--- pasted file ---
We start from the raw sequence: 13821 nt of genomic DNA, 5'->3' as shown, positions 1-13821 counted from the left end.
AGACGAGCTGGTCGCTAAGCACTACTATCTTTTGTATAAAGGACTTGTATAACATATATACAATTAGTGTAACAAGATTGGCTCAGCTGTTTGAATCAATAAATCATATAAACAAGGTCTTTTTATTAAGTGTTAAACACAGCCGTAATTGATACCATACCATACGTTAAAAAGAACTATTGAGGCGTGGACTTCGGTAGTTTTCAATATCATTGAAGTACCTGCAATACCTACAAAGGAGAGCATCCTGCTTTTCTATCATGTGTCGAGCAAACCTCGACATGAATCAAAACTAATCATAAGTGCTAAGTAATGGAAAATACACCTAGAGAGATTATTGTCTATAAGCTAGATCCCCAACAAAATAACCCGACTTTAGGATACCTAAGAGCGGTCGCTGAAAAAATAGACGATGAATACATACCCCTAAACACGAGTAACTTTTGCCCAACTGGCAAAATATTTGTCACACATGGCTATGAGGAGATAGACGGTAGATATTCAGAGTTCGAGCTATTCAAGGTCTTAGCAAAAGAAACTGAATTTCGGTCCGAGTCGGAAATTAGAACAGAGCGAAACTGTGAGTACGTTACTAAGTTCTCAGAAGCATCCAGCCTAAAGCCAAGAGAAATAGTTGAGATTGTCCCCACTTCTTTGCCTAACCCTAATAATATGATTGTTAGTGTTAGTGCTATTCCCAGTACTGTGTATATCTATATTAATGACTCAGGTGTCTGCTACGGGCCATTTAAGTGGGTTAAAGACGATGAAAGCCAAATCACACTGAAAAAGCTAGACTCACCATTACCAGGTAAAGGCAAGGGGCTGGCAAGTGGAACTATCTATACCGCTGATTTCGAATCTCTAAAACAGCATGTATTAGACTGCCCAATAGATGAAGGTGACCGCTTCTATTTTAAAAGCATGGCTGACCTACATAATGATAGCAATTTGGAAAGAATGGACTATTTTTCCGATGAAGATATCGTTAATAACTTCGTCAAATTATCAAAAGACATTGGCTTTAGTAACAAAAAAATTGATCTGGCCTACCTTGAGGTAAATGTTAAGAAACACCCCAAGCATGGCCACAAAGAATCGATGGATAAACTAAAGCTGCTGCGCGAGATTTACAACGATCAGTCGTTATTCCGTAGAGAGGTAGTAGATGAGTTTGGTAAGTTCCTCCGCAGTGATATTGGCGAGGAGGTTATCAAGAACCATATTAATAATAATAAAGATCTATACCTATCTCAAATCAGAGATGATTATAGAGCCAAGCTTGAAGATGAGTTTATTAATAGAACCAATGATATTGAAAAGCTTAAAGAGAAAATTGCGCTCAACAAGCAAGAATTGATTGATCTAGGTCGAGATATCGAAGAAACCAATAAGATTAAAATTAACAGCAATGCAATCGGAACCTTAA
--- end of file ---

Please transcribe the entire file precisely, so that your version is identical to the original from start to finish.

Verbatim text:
We start from the raw sequence: 13821 nt of genomic DNA, 5'->3' as shown, positions 1-13821 counted from the left end.
AGACGAGCTGGTCGCTAAGCACTACTATCTTTTGTATAAAGGACTTGTATAACATATATACAATTAGTGTAACAAGATTGGCTCAGCTGTTTGAATCAATAAATCATATAAACAAGGTCTTTTTATTAAGTGTTAAACACAGCCGTAATTGATACCATACCATACGTTAAAAAGAACTATTGAGGCGTGGACTTCGGTAGTTTTCAATATCATTGAAGTACCTGCAATACCTACAAAGGAGAGCATCCTGCTTTTCTATCATGTGTCGAGCAAACCTCGACATGAATCAAAACTAATCATAAGTGCTAAGTAATGGAAAATACACCTAGAGAGATTATTGTCTATAAGCTAGATCCCCAACAAAATAACCCGACTTTAGGATACCTAAGAGCGGTCGCTGAAAAAATAGACGATGAATACATACCCCTAAACACGAGTAACTTTTGCCCAACTGGCAAAATATTTGTCACACATGGCTATGAGGAGATAGACGGTAGATATTCAGAGTTCGAGCTATTCAAGGTCTTAGCAAAAGAAACTGAATTTCGGTCCGAGTCGGAAATTAGAACAGAGCGAAACTGTGAGTACGTTACTAAGTTCTCAGAAGCATCCAGCCTAAAGCCAAGAGAAATAGTTGAGATTGTCCCCACTTCTTTGCCTAACCCTAATAATATGATTGTTAGTGTTAGTGCTATTCCCAGTACTGTGTATATCTATATTAATGACTCAGGTGTCTGCTACGGGCCATTTAAGTGGGTTAAAGACGATGAAAGCCAAATCACACTGAAAAAGCTAGACTCACCATTACCAGGTAAAGGCAAGGGGCTGGCAAGTGGAACTATCTATACCGCTGATTTCGAATCTCTAAAACAGCATGTATTAGACTGCCCAATAGATGAAGGTGACCGCTTCTATTTTAAAAGCATGGCTGACCTACATAATGATAGCAATTTGGAAAGAATGGACTATTTTTCCGATGAAGATATCGTTAATAACTTCGTCAAATTATCAAAAGACATTGGCTTTAGTAACAAAAAAATTGATCTGGCCTACCTTGAGGTAAATGTTAAGAAACACCCCAAGCATGGCCACAAAGAATCGATGGATAAACTAAAGCTGCTGCGCGAGATTTACAACGATCAGTCGTTATTCCGTAGAGAGGTAGTAGATGAGTTTGGTAAGTTCCTCCGCAGTGATATTGGCGAGGAGGTTATCAAGAACCATATTAATAATAATAAAGATCTATACCTATCTCAAATCAGAGATGATTATAGAGCCAAGCTTGAAGATGAGTTTATTAATAGAACCAATGATATTGAAAAGCTTAAAGAGAAAATTGCGCTCAACAAGCAAGAATTGATTGATCTAGGTCGAGATATCGAAGAAACCAATAAGATTAAAATTAACAGCAATGCAATCGGAACCTTAA